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Digital marketing tips

Why read this? : Learn how to stand out from the online crowd with these digital marketing tips. We explore how core marketing principles apply to digital marketing. Then, we look at the pros and cons of generalist versus specialist approaches. And lastly, why change management matters so much in digital. Read these digital marketing tips to level up your digital marketing game. 

Digital marketing tips

How this guide raises your game :-

1. Explore the link between digital marketing and core marketing principles. 

2. Learn the difference between digital marketing generalists and specialists.

3. Understand change management’s vital role in digital marketing.

Digital marketing is where traditional marketing skills like market research, brand strategy and communications intersect with new systems, processes and tools from the emerging world of marketing technology. This technology enables marketing. It makes it easier and faster.

But, you still have to do the marketing itself. The key principles of traditional marketing still apply in digital. Understanding customers. Building brilliant brands. And of course, creating great experiences.  

So, we’ll start our digital marketing tips by looking at how to connect digital marketing and traditional marketing.

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The next of our digital marketing tips then looks at the wide range of different capabilities covered by digital marketing. We look at the differences between a generalist and specialist approach in digital marketing, and why that matters.

And finally, as digital marketing changes how we do things, we finish with change management. How you positively and proactively lead change has a big impact on the success of your digital marketing.

Digital marketing and marketing principles

In “digital marketing”, “marketing” is the verb and “digital” is the adverb. So marketing is what you do, and digital is how you do it.

It’s an important distinction. It’s what you do that adds the most value to your business. And for us, that’s marketing. 

Don’t get us wrong. We value the opportunity “digital” brings to marketing.

But you find many digital marketers who don’t understand the “marketing” part of the term.

Scrabble tiles spelling out Digital Marketing laid out on a wooden table

They learn some digital skills. Run Facebook ads. Create website content. Push out dashboards. But these are only outputs. By themselves, they aren’t marketing. If you don’t understand the core marketing principles inputs that drive those outputs, then you’re not really doing marketing.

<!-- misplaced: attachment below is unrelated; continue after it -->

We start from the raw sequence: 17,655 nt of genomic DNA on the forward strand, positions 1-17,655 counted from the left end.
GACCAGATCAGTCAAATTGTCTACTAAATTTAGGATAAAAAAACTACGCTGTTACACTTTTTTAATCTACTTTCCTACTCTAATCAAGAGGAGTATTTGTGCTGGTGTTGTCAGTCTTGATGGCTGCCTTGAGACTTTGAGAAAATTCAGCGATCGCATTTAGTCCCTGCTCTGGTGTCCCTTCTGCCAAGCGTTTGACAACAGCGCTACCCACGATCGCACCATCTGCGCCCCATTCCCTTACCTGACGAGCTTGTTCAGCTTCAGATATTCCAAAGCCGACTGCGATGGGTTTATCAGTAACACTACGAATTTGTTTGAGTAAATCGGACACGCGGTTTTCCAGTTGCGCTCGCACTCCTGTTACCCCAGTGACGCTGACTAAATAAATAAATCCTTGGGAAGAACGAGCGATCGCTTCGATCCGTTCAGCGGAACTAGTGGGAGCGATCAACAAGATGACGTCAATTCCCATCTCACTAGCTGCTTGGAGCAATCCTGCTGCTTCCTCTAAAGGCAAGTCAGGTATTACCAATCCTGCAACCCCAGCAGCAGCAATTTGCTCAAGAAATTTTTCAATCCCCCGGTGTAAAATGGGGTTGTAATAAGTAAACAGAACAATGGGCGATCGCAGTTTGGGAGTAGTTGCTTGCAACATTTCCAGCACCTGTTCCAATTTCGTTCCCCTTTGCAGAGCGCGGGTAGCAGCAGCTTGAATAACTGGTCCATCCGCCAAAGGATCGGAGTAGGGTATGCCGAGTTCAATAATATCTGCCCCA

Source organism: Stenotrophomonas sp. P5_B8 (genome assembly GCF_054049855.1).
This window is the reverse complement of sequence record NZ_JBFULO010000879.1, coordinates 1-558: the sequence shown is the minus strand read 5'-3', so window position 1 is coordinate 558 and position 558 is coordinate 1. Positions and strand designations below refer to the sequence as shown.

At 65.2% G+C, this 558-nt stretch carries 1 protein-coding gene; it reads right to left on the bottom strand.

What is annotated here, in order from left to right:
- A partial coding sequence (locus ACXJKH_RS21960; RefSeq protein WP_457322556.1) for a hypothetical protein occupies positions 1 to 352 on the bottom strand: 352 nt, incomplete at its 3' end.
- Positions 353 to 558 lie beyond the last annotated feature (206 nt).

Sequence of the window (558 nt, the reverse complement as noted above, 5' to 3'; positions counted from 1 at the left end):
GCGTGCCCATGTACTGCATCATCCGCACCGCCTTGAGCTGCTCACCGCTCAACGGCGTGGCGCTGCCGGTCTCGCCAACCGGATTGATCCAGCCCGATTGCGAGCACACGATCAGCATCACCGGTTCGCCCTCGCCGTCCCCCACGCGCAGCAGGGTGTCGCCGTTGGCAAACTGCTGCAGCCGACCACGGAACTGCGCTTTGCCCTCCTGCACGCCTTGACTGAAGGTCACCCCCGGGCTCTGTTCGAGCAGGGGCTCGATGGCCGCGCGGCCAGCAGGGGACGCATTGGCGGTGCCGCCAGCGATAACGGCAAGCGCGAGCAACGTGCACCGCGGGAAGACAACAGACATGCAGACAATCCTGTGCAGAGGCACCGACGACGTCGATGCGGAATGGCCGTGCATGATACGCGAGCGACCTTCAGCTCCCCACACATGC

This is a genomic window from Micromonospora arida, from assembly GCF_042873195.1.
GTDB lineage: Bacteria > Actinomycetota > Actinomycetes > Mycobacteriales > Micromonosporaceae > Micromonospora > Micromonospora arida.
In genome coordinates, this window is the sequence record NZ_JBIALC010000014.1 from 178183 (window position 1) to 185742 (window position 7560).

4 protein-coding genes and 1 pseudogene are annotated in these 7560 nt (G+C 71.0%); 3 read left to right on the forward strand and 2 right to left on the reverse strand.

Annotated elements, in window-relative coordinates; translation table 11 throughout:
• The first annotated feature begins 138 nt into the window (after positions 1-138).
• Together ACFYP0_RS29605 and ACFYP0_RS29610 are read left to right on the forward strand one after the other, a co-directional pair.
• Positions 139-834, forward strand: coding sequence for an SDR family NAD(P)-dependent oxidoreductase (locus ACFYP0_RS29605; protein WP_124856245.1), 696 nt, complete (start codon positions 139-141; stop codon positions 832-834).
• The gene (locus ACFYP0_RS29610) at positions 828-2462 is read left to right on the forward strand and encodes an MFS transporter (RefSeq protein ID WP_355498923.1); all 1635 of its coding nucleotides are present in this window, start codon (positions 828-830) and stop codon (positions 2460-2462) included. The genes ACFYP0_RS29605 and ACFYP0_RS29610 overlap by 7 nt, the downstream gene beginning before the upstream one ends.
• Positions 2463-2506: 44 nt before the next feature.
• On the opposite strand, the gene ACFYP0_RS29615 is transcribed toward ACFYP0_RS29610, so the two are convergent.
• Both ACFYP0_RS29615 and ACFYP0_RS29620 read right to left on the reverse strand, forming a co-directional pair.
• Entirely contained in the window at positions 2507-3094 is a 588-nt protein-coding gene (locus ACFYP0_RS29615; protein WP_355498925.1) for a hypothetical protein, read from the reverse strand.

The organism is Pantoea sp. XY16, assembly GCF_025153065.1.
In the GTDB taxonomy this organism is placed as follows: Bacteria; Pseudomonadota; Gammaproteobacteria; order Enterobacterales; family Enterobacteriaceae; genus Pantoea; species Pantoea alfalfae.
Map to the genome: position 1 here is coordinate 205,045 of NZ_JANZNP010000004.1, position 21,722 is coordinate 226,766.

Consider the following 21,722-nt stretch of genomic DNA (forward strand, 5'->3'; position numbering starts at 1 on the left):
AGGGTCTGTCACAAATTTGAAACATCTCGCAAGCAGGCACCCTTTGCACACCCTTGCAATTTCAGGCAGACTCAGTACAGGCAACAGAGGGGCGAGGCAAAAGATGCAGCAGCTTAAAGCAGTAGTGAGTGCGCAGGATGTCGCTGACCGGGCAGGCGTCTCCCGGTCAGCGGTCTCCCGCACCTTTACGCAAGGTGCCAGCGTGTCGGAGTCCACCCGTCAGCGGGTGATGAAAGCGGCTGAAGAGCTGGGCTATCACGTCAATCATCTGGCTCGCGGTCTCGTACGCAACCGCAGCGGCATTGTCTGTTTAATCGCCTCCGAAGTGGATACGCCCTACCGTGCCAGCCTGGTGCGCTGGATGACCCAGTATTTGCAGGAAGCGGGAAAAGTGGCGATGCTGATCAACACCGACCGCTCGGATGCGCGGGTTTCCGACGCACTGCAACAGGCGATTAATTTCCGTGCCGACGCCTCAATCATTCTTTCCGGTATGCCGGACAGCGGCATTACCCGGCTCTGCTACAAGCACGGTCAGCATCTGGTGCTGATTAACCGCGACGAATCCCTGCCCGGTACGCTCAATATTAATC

So don’t get distracted by the jargon and technical side of digital marketing. They’re just a different way of doing marketing. The underlying job to be done is still marketing. And there’s 3 specific marketing behaviours ALL marketers should have, whether they’re digital or not :-

Understand customers

First, is to understand customers and their needs.

As per our digital data guide, digital has opened up lots of opportunities to capture and learn new insights about customers. But, it’s one thing to find this. It’s quite another to be able to use it well. 

Customers aren’t lines of data on a spreadsheet. If you run digital media campaigns, send an email, or create website content, remember that real people will be on the end of those activities.

Real, actual people.

Blond woman partially hidden behind a leafy bush

Whatever type of digital marketing activity you do, you should always put yourself in the customer’s shoes before it goes live. What benefits will the activity have for them? Is it even relevant? When, where and how will they experience the activation? Why should they even care about it? Make sure what you do is based on customer feedback, and not your own likes and preferences. 

Think about your own experience of “digital” as a customer. How many irrelevant ads appear on your social media feeds? What about links you click on when you search for things which go nowhere? Or pop-ups on websites which ask for your email address before you can download something? Or multiple check-boxes on the shopping cart before you can buy something online?

All annoying, right? 

Because here’s the thing with digital marketing. The customer always has ultimate control over where they go and what they do online. And if they see irrelevant content, they ignore it. Without a second thought. 

So your hard-earned digital media dollars could be a complete waste of money. This brings us to the next key marketing behaviour digital marketers should have.

Create valuable branded experiences

It’s important to remember digital marketing opens up the opportunity for a very different customer experience than traditional advertising and media. 

Digital offers customers 3 key benefits. 

First, they have control over what they see and experience. They can manage this through the preferences, settings and choices they make on their devices. If they see an advert that isn’t relevant, they can skip past it or block or report it. 

Next, what they see on their screens and devices can often satisfy their needs immediately.

Close up of a man's hands holding a light bulb that's illuminated